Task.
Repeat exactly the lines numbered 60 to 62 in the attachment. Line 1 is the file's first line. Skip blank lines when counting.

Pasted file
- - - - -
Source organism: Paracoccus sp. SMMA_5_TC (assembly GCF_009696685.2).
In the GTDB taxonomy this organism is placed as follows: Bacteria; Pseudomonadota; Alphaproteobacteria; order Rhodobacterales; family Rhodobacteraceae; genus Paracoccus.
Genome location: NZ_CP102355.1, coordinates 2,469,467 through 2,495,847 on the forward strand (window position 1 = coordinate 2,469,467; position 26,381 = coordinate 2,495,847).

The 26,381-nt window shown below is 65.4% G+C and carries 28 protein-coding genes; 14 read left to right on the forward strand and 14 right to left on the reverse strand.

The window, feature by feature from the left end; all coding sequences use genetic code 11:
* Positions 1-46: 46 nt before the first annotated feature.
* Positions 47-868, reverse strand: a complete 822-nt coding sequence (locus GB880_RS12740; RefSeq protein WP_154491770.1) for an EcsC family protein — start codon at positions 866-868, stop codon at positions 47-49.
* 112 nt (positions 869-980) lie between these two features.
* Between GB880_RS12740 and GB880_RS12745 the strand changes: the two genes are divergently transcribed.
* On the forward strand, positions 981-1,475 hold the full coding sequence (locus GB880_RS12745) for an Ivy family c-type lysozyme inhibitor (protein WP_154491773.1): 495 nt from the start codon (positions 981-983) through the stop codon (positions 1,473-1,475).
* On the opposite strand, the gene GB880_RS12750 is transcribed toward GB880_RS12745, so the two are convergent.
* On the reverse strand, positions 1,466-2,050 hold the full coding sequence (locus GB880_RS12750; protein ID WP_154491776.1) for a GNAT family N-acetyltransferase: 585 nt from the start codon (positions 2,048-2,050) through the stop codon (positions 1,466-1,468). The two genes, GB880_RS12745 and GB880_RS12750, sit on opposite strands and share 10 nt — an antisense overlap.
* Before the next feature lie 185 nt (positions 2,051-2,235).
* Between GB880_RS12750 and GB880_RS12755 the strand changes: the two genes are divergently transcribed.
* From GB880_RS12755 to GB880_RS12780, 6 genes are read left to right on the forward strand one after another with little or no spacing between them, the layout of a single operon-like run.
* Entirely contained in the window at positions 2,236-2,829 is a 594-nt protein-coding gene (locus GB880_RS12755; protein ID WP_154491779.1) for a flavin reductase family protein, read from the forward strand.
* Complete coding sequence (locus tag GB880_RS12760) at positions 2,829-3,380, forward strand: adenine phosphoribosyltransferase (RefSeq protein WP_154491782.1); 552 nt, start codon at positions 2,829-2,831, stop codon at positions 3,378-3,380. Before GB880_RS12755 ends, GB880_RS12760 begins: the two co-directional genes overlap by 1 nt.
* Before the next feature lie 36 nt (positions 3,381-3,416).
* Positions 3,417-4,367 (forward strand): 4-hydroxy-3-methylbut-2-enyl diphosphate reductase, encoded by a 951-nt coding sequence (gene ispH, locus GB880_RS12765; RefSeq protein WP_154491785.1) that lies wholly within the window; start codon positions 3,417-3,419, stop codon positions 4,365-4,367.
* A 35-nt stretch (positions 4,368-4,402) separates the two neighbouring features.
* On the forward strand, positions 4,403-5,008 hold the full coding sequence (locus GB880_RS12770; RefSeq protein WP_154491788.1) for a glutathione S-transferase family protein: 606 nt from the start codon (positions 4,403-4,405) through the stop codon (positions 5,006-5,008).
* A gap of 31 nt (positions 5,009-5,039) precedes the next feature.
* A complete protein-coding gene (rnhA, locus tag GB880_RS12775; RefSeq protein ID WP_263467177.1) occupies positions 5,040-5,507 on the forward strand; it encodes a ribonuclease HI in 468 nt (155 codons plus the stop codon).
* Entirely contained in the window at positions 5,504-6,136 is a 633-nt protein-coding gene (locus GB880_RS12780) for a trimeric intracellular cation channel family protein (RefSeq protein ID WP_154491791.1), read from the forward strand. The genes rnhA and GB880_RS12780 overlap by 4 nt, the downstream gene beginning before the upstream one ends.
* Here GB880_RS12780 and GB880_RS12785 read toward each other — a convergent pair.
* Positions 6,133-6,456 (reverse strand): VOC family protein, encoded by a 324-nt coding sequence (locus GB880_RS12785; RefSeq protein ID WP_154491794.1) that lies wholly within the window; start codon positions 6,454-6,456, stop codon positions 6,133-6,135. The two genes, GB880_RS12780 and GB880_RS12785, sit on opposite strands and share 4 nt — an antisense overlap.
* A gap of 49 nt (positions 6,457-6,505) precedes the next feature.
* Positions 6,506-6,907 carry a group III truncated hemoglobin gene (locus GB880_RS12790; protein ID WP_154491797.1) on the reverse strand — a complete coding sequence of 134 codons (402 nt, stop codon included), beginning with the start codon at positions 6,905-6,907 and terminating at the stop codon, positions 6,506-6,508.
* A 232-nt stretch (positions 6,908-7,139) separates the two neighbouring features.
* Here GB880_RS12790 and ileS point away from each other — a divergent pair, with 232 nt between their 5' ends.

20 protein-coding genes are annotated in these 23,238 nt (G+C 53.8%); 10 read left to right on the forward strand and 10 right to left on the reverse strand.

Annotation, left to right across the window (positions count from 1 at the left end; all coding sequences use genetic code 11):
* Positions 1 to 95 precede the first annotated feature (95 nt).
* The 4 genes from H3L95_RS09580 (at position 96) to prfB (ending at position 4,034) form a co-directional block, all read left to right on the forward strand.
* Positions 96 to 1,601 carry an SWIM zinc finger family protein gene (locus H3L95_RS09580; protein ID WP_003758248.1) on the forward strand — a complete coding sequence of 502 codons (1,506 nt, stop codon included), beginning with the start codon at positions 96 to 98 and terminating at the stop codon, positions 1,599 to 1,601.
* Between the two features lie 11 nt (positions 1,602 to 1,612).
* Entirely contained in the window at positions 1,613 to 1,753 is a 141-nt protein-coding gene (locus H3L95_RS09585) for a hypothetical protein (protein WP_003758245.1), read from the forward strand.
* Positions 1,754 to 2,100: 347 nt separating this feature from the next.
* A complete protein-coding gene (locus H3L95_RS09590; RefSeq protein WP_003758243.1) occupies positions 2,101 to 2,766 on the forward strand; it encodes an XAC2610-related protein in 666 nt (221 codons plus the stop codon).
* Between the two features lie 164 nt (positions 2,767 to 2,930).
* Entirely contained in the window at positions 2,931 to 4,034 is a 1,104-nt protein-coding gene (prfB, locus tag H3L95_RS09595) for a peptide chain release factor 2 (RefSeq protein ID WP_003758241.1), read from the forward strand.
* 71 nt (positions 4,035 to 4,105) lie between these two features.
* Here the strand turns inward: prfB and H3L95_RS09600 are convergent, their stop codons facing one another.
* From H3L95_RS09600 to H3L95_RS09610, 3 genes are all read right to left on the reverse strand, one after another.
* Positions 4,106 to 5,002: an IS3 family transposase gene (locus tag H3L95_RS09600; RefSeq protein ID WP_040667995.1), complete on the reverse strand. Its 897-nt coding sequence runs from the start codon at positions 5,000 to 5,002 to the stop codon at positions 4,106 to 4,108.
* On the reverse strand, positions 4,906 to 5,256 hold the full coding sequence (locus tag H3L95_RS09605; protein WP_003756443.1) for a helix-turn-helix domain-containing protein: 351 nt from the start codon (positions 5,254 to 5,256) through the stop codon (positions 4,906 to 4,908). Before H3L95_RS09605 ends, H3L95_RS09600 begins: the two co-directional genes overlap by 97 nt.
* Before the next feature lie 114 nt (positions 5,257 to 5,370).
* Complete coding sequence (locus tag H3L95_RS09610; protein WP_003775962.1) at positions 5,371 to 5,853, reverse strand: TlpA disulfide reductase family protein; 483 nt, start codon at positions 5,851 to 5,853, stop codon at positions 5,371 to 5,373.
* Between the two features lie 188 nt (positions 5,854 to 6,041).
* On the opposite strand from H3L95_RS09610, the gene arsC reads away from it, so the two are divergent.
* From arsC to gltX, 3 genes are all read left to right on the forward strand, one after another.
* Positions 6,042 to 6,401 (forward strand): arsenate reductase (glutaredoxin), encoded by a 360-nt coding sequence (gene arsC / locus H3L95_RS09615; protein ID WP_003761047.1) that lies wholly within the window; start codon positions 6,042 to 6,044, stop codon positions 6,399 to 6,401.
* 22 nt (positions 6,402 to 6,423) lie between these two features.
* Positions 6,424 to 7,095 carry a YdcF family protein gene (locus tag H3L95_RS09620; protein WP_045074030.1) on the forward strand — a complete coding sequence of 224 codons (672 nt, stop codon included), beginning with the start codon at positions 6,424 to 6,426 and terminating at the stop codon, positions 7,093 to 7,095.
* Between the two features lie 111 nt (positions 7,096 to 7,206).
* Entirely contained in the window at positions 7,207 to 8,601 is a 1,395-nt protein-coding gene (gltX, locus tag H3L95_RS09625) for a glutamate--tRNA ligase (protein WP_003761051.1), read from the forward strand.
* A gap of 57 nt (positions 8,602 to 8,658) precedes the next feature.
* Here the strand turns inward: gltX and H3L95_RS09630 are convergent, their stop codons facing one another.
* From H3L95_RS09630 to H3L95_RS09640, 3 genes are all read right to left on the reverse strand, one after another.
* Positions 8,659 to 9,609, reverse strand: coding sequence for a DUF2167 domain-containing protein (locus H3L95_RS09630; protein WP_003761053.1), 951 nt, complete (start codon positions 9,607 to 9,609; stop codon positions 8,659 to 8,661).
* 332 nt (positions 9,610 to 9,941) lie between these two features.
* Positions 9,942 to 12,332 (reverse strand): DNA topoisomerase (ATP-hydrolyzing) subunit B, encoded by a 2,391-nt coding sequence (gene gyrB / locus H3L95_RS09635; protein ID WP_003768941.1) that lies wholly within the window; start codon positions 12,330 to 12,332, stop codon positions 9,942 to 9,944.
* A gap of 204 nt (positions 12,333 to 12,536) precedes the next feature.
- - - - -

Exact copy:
* Positions 8,659 to 9,609, reverse strand: coding sequence for a DUF2167 domain-containing protein (locus H3L95_RS09630; protein WP_003761053.1), 951 nt, complete (start codon positions 9,607 to 9,609; stop codon positions 8,659 to 8,661).
* 332 nt (positions 9,610 to 9,941) lie between these two features.
* Positions 9,942 to 12,332 (reverse strand): DNA topoisomerase (ATP-hydrolyzing) subunit B, encoded by a 2,391-nt coding sequence (gene gyrB / locus H3L95_RS09635; protein ID WP_003768941.1) that lies wholly within the window; start codon positions 12,330 to 12,332, stop codon positions 9,942 to 9,944.